Curtiss-Wright's program, which followed upon its investment of $77 million in Kennecott, was not created in a vacuum. Although its officers were not privy to the inner workings of Kennecott, they studied the annual reports of Kennecott and its competitors and publications of the financial and copper industries. Curtiss-Wright's executive vice-president analyzed Kennecott's balance sheet, made a number of suggestions as to how it could be improved, and prepared a pro forma balance sheet showing the effect of Curtiss-Wright's proposals. However, Curtiss-Wright's consideration of the effect of its proposed plan was limited in nature, and it said so. Its April 4 proxy statement contained the following caveat:

Curtiss-Wright has not made a detailed study of the consequences to Kennecott of the program described above. It and the nominees believe, however, that the program would not result in Kennecott's inability to continue its metals operations or to finance them. This belief is based upon the following: In the approximately nine years during which Kennecott owned Peabody it contributed approximately $532 million to Peabody's capital. Peabody thus represented a very substantial cash drain on Kennecott during the period it operated Peabody. Despite this Kennecott was able to continue its metals operations and to finance them.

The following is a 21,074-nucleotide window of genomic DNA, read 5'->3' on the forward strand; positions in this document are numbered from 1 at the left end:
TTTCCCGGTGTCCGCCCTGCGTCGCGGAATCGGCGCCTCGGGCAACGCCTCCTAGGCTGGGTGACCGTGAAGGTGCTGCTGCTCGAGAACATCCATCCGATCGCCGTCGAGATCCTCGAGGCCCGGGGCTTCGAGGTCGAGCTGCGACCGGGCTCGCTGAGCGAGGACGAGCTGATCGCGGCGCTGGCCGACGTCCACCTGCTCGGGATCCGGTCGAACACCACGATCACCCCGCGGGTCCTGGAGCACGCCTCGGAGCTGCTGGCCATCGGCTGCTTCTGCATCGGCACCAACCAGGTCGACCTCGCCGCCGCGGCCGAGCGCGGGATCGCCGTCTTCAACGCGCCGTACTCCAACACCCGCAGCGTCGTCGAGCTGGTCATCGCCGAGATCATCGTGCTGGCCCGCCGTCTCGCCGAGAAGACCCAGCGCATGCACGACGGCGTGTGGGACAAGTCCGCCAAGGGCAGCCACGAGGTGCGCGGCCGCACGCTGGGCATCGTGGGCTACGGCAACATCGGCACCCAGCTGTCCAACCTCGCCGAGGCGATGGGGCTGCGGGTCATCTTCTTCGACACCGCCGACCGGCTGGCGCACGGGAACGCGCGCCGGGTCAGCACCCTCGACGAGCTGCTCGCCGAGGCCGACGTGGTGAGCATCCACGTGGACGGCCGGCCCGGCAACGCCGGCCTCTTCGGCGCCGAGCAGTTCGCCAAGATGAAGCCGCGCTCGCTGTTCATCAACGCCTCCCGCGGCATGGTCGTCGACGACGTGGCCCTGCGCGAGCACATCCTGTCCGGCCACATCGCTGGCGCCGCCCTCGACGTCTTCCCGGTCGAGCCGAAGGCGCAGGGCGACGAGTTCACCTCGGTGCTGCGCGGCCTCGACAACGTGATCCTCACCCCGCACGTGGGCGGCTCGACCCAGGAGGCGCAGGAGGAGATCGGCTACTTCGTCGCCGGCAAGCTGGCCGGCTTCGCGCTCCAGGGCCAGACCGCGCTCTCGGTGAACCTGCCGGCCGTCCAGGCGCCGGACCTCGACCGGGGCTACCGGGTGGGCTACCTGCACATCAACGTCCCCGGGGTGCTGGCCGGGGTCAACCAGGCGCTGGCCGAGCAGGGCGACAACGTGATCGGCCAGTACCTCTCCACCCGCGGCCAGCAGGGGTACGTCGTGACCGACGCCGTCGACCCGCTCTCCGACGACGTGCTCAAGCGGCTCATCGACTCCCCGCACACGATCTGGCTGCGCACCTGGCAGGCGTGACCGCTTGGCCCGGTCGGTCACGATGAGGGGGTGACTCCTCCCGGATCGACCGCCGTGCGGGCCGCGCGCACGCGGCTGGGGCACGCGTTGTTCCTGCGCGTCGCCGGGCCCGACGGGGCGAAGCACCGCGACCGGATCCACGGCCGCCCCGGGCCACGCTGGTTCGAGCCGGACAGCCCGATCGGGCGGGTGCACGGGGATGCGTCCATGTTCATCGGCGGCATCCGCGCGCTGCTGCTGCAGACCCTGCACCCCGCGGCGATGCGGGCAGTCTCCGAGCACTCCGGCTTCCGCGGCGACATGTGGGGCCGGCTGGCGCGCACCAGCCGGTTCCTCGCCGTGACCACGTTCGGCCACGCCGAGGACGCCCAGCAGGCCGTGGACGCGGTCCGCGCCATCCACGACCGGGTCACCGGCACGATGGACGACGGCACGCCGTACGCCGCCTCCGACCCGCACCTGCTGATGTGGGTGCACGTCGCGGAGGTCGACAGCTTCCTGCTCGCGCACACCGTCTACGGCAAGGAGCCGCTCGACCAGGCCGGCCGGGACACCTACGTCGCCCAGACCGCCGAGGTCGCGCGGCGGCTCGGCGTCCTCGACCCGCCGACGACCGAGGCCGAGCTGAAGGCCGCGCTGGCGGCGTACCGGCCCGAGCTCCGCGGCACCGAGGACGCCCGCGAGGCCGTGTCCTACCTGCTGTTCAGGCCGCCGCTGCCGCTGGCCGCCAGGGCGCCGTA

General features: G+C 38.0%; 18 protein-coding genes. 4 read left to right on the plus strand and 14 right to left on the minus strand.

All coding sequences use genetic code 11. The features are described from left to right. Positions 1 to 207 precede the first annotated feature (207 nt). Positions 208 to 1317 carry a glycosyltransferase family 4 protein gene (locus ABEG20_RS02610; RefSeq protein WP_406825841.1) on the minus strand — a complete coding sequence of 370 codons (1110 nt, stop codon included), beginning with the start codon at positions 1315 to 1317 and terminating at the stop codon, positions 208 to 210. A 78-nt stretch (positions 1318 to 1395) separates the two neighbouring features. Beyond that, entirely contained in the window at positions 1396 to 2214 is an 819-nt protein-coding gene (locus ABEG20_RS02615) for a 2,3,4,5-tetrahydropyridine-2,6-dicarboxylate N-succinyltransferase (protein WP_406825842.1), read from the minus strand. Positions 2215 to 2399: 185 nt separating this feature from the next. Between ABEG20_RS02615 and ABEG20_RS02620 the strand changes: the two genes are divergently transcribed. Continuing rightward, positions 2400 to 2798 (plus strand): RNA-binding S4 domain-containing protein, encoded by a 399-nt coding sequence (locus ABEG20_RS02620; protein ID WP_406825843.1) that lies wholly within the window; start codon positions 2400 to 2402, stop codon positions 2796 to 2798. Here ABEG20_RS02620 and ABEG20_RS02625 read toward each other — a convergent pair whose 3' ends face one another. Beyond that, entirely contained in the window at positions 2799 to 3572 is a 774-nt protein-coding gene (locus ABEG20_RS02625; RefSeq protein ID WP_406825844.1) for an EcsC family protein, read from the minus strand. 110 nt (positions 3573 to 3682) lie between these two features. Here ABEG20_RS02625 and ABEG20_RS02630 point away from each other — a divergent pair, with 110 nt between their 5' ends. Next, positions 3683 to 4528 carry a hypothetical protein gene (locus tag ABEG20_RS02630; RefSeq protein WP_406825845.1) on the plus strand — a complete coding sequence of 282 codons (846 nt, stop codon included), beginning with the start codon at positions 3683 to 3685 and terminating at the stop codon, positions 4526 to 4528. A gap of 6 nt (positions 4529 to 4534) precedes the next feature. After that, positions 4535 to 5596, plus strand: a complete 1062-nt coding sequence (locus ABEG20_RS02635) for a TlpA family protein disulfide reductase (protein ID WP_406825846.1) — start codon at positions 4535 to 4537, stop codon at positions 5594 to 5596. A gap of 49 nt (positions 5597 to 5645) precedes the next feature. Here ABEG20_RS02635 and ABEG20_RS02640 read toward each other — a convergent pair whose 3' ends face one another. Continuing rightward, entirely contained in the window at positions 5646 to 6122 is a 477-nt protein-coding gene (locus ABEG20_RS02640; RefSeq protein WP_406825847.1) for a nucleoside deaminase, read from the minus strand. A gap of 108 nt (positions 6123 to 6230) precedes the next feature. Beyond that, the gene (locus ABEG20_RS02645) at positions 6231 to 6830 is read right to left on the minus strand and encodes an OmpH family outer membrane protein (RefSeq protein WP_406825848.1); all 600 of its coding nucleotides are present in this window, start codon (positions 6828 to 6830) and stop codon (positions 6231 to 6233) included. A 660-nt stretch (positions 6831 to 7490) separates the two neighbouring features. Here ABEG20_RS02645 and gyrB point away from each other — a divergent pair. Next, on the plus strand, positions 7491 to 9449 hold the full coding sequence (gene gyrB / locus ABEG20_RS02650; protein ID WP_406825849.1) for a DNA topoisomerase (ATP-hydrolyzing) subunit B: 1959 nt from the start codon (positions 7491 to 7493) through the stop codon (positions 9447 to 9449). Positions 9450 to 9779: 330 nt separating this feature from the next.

The sale of Peabody produced $809 million in cash plus $400 million in subordinated income notes which are now valued by Kennecott at $171 million. The Peabody sale thus yielded approximately $980 million in present value of assets, of which $567 million was invested in Carborundum. The program of the nominees, described above, envisages the sale of Carborundum for about the same price and a distribution equivalent to approximately $20 per share, or $663 million in the aggregate. This would leave the Kennecott metal operations with approximately $317 million more in assets than were available to them at the time Kennecott owned Peabody, and without the need for continued cash contributions to Peabody.

Despite this clear and unequivocal statement by Curtiss-Wright that it had not made a "detailed study of the consequences to Kennecott of the program," the district judge held that its "proxy materials misled shareholders to believe that the feasibility of the plan had been thoroughly studied." He based this holding on a belief that Curtiss-Wright's disclaimer of a "detailed study" did not fully disclose that it had not conducted a thorough investigation. In making a Rule 14a-9(a) violation out of this semantic differentiation between "detailed study" and "thorough investigation," the district court erred.*fn3